Pros and Cons of Using Robo-Advisors

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Pros and Cons of Using Robo-Advisors

If you're looking to get an edge in your investment portfolio without paying expensive fees, you may want to consider robo-advisors, the latest innovation in online investing. Before you decide, compare the pros and cons — while robo-advisors certainly have their advantages, they may not be right for everyone. Let's take a closer look to see if they are the right choice for you.


How Do Robo-Advisors Work?

Robo-advisors are financial software programs that automate the investing process. They use complex computer algorithms to buy and sell investments, rebalancing your portfolio based on your needs and risk threshold. Once you specify your requirements, simply step back and let the software do the work. You can invest lump-sum amounts or use a monthly deposit system for as low as $10 per month.

Adam Nash, CEO of the automated investment service Wealthfront, explains, "For decades, experts have been recommending that investors maximize their results by regularly rebalancing, reinvesting dividends and harvesting tax losses." Online services such as Wealthfront offer a personalized portfolio across multiple asset classes. They focus on your specific financial situation while automating the management of your portfolio.

Fees vary, but range anywhere from 0.10 to 0.35 percent per year. Additional fees may apply if the amount of your investment portfolio is below a specific threshold. 


Robo-Advisors Compared to Human Advisors

For those who are somewhat tech-savvy, robo-advisors offer three main advantages over working with human financial advisors: Robo-advisors are available 24 hours a day; they are less expensive than humans; and they provide a way for investors to access their accounts directly — anytime, from anywhere. 

On the other hand, robo-advisors might be less appealing to those investors who can afford a human financial advisor's fees; who aren't comfortable with technology; or who simply prefer working with a real person.


Compared to Mutual Funds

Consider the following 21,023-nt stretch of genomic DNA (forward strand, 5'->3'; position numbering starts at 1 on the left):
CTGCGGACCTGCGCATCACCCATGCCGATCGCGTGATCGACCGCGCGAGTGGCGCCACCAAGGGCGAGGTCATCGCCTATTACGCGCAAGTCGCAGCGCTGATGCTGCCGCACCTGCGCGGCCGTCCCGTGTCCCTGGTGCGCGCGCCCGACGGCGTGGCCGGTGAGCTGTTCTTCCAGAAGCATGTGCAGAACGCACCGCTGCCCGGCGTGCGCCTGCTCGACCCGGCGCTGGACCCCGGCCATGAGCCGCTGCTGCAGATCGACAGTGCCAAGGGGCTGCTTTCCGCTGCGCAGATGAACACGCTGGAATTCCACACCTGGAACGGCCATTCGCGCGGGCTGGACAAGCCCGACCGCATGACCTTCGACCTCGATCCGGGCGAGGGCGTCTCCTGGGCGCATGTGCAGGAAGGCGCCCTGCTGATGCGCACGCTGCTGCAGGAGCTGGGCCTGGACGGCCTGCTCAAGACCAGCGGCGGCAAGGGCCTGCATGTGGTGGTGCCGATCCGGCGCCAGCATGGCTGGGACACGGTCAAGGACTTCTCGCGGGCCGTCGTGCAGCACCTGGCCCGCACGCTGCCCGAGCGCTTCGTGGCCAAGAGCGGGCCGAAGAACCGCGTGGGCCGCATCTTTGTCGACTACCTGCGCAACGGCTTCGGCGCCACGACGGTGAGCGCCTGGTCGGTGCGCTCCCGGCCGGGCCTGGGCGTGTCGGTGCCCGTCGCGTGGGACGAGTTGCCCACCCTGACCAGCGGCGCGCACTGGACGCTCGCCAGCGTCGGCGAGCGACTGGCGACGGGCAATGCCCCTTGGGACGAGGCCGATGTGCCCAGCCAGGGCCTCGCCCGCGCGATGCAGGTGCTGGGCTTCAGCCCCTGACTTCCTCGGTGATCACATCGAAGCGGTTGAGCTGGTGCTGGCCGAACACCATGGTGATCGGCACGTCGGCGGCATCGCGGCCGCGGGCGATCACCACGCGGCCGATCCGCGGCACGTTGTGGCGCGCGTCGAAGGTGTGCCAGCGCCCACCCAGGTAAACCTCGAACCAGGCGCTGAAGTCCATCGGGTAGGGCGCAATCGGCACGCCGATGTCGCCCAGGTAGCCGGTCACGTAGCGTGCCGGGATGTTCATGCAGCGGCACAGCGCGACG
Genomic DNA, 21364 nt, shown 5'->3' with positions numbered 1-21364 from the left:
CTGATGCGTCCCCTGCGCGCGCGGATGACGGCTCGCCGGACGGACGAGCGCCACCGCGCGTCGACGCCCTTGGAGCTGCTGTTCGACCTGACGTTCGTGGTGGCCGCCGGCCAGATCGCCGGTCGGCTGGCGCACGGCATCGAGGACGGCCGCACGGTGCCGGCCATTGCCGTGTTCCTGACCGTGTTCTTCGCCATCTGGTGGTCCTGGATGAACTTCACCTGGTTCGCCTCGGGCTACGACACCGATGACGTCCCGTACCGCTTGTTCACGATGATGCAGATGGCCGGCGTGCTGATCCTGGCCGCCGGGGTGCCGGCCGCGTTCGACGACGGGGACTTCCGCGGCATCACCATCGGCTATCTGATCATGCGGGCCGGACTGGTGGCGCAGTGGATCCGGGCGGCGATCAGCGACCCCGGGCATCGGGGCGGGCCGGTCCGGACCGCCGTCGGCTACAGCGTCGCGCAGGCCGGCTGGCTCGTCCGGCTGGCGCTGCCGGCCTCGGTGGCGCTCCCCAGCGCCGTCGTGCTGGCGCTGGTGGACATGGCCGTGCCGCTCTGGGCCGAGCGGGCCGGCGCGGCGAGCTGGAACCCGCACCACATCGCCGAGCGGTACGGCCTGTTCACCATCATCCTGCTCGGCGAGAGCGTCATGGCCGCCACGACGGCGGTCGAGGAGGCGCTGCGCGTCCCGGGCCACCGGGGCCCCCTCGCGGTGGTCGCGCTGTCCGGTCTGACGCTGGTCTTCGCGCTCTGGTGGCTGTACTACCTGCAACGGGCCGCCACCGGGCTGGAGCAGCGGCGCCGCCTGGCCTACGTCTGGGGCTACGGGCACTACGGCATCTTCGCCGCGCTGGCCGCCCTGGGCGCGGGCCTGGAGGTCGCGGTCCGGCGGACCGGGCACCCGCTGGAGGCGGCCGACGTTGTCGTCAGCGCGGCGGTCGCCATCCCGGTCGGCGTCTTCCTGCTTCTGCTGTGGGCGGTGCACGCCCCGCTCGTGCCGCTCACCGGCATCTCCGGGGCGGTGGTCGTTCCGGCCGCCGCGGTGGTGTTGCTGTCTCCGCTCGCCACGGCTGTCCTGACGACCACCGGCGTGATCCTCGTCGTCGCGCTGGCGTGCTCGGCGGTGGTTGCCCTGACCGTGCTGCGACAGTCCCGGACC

The idea of automating and diversifying an investment portfolio is nothing new, since mutual funds have essentially been doing the same thing for decades. 

However, Nash notes that a typical mutual fund is handicapped by "a combination of high fees, low diversification and almost no tax optimization.” Robo-advisors on the other hand, “take into account the details of your personal financial situation to assess your risk tolerance. They also allocate your investments across a wider array of investment options, optimized to the type of account you are opening." 

Such personalized features, along with sophisticated strategies to minimize tax consequences, are simply not possible in a one-size-fits-all mutual fund portfolio.

Objectivity and Efficiency

Robo-advisors can be more objective than humans and aren’t lured by commissions or incentives to promote one investment over another. However, this advantage can vary depending on the service you choose. Robo-advisor software is still programmed by human beings who may not always be objective, and the programs tend to offer fewer investment choices than human financial advisors do.

Where robo-advisors excel is in the pace of their transactions. They are able to automatically sell investments at lightning speed when specified objectives are reached — this is difficult for humans to compete with.



The Street: Ten Best Robo Advisors Ranked 

Forbes: Should You Let a Robot Pick Your Investments? 

Globe and Mail: Why Robo-Advisers Are Here to Stay 

Wall Street Journal: The Pros and Cons of Robo Advising 

Wealthfront: Who We Are